In America, they came by the thousands to the White House and to Ground Zero and Times Square in New York, carrying American flags and chanting “USA! USA!” Fewer numbers gathered quietly at the Pentagon, where some veterans cried.
In Pakistan, news agencies passed around a photo that supposedly showed Osama bin Laden’s battered face. It later turned out to be a fake.
Europeans, some of who had been touched by the 9/11 terrorist attacks, heaved a sigh of relief.
We’ve gathered some of the photos, videos, and tweets from around the world:
Some came to Ground Zero and sang:
While others chanted “USA!” and “Yes we did!”:
Thousands came to Times Square too, where some tweeted photos of firefighters who had come to celebrate:
At the White House, people started to gather before Obama even started to speak, and then swelled into the thousands:
But outside of the U.S., not everyone was celebrating. In Pakistan, there was mostly a stunned silence.
Around the Middle East, there were mixed reactions:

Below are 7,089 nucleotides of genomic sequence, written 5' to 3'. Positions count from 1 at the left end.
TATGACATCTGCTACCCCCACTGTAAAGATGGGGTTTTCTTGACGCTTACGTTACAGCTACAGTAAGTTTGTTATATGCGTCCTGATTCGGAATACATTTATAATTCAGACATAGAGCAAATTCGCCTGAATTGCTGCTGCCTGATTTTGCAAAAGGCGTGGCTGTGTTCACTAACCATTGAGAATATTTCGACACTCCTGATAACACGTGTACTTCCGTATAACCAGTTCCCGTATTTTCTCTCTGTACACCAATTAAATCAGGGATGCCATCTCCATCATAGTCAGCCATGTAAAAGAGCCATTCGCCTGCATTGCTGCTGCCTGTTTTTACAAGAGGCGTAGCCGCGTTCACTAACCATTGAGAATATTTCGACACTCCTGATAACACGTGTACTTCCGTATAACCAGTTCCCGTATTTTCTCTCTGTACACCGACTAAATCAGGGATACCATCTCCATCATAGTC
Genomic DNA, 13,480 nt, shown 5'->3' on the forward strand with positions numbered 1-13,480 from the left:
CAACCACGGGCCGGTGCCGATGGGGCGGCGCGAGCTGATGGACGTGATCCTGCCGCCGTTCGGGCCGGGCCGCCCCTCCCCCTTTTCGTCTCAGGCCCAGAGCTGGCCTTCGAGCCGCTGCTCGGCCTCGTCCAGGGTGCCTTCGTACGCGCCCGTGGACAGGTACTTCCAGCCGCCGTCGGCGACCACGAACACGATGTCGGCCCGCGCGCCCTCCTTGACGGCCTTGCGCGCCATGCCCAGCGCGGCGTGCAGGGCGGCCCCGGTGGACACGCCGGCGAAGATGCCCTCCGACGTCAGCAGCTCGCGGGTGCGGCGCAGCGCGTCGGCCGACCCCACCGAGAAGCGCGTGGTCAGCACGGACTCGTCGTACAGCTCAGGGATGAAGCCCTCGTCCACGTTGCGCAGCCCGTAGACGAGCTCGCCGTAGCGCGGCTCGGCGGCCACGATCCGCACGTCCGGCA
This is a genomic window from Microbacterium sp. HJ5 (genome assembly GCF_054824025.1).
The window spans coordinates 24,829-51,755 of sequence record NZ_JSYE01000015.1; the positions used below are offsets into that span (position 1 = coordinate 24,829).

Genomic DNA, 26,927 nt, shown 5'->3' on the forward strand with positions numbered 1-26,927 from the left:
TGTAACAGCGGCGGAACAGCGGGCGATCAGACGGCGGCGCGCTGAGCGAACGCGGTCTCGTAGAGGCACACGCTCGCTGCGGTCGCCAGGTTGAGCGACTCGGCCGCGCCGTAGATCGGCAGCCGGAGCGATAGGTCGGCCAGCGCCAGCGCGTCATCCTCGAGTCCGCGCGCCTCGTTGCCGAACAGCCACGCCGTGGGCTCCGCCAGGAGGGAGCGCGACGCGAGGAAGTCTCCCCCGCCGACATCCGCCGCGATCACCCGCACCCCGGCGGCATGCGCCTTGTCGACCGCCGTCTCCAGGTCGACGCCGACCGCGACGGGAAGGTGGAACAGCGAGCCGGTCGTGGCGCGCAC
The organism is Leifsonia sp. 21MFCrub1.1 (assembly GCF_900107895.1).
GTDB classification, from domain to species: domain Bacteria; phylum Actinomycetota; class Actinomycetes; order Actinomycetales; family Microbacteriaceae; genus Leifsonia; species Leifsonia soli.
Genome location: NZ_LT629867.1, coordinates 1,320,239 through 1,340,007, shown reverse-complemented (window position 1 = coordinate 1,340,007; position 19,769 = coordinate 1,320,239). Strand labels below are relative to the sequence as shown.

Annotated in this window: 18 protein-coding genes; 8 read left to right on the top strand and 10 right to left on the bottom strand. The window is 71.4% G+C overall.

Some protesters hoped this wouldn’t divert the attention from their struggle:
On Twitter, some shared their suspicions that Osama wasn’t dead:
Elsewhere on social media, there was a mood of elation. A Facebook group called Osama bin Laden is dead had nearly 300,000 fans by early morning.
On Twitter, people rallied around the hashtags #obl #whitehouse and #america. They also used the words “Mission Accomplished” to indicate that it had been eight years since President Bush declared the war in Iraq completed. Here is what they said:
The lady in front of me in line at Walmart just bought a ton of American flags. Osama is dead party? #america
Sorry, you’re at the wrong gate, Osama.